Best multiple portrayals on the tube
Quite a number of the new teleseryes on the tube this year feature multiple characterizations turned in by the same actor. Which tour de force thespic display has turned out to be the most successful effort?
By rights, the answer should be Erich Gonzales’ “triple threat” gambit in “The Blood Sisters,” since the three personas she dares to depict are challengingly diverse.
However, her earnest moves are sometimes too intentionally and technically done “for effect,” so the effort shows.
Less hectically ambitious is Jodi Sta. Maria’s two-character gambit in “Sana Dalawa ang Puso,” but it’s a more effective treat because it isn’t quite so hectic and strained.
It also helps that Jodi’s two personas are conceptualized and depicted as being a world apart in essence and backstory.
Her “rich and sophisticated” character is visibly older and a veritable fashion plate and power player—while her look-alike is gauche, looks smaller—and is a tomboy, besides!
More than just knowing how to look and act “differently,” Jodi has a strong and focused sense of what makes a character unique, and different from anybody else.
Yes, it’s the same actress playing both women, but she appreciates the separate motivations and urges that make each of them act the way they do.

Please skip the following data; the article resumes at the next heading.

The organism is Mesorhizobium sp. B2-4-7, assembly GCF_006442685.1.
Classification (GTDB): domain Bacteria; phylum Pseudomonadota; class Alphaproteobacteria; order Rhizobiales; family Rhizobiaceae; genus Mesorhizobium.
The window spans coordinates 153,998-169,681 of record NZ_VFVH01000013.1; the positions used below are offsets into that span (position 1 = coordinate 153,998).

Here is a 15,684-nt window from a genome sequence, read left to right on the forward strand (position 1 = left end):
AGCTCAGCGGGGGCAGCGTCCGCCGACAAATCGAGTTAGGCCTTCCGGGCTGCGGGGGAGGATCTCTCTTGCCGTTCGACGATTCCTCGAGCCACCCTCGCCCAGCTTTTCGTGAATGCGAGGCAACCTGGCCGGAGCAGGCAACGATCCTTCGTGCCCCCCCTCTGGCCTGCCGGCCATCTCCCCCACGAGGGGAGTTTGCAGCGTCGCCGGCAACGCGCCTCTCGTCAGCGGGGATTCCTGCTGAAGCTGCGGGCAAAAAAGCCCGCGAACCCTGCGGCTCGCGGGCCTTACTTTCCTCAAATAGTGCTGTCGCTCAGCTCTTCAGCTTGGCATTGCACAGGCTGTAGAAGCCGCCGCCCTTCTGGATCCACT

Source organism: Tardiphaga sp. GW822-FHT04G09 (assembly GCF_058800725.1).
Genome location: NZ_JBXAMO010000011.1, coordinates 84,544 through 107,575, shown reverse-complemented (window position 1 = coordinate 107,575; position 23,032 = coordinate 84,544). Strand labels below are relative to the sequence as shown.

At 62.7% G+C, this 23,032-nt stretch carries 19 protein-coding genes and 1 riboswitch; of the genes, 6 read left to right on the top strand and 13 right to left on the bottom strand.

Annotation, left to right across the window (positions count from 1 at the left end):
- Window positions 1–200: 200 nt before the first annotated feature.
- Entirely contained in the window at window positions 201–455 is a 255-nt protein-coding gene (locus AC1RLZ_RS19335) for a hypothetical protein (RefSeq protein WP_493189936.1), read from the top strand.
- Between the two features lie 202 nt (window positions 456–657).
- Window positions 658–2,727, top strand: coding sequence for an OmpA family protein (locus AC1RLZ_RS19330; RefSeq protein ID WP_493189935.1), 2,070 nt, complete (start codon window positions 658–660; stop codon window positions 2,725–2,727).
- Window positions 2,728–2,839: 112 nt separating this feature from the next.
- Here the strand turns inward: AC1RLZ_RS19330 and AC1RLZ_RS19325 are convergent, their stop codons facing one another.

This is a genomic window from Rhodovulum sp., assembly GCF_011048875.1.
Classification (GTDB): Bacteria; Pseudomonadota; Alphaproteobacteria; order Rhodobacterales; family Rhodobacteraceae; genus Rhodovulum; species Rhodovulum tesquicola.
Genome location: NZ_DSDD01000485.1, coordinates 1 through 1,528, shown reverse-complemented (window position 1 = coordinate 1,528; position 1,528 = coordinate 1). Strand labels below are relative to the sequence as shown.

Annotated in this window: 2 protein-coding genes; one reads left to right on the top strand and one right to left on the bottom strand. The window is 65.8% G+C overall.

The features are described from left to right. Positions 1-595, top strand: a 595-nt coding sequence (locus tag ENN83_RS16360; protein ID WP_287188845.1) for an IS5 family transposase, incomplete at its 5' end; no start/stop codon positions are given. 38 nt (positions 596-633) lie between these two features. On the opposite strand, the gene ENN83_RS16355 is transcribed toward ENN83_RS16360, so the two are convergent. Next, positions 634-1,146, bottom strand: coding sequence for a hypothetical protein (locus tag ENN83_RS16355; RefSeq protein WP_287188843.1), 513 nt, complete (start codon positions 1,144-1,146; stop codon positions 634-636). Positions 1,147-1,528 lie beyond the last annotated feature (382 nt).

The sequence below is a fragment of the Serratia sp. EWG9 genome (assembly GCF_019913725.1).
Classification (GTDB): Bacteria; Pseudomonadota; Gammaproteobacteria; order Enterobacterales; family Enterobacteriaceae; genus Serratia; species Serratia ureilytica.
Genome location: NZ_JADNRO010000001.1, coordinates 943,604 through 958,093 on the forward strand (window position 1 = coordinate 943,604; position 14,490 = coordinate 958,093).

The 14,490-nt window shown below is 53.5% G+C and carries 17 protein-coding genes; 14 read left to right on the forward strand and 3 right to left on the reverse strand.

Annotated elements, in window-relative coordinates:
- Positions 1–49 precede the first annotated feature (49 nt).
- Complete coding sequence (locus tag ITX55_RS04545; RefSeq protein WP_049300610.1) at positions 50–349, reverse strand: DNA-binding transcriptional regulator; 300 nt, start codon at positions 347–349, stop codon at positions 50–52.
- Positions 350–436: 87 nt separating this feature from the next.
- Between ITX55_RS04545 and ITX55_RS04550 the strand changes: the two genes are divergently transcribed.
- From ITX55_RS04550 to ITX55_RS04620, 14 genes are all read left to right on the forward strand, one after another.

Thus, even when both characters are interacting in the same scene, there is no danger of mistaking one for the other.
Many younger performers would have a hard time keeping the twin focus firmly fixed on both characters—but, Jodi’s extensive experience serves her in good stead.
Given Jodi’s past portrayals, her “tomboy” character here is her most rigorous thespic test to date.
She can do “rich and sophisticated” with one arm tied behind the back, but this streetwise ragamuffin is a tough act for her to conjure up. But, to her credit, she’s able to more than just pass muster.
It also helps that Jodi is given two very different leading men in this eventful rom-com jaunt—the supremely suave Richard Yap, and the iconically gungho and rambunctious Robin Padilla.
As she interacts with them in antic alternation, her performance becomes even more prismatic and satisfyingly “contrasty”—so, it’s double the pleasure, twice the fun.
As for the thespic squareoff between Richard and Robin, the former works really hard to keep up with the latter. Robin is such an experienced scene-stealer that he still ends up “owning” the scenes they share.
But, Richard should still be credited for “daring” to go mano-a-mano with a veteran audience-pleaser like Robin, because this rom-com duel will “force” him to come up with his very best thespic effort.
Indeed, his performance in “Sana Dalawa ang Puso” is a big improvement over his initial TV outings in “My Binondo Girl” and “Be Careful with My Heart.”
So, never mind if he sometimes ends up holding the bag in their scenes together—with more practice and good, old hustle and bustle, he could surprise and delight—even himself!
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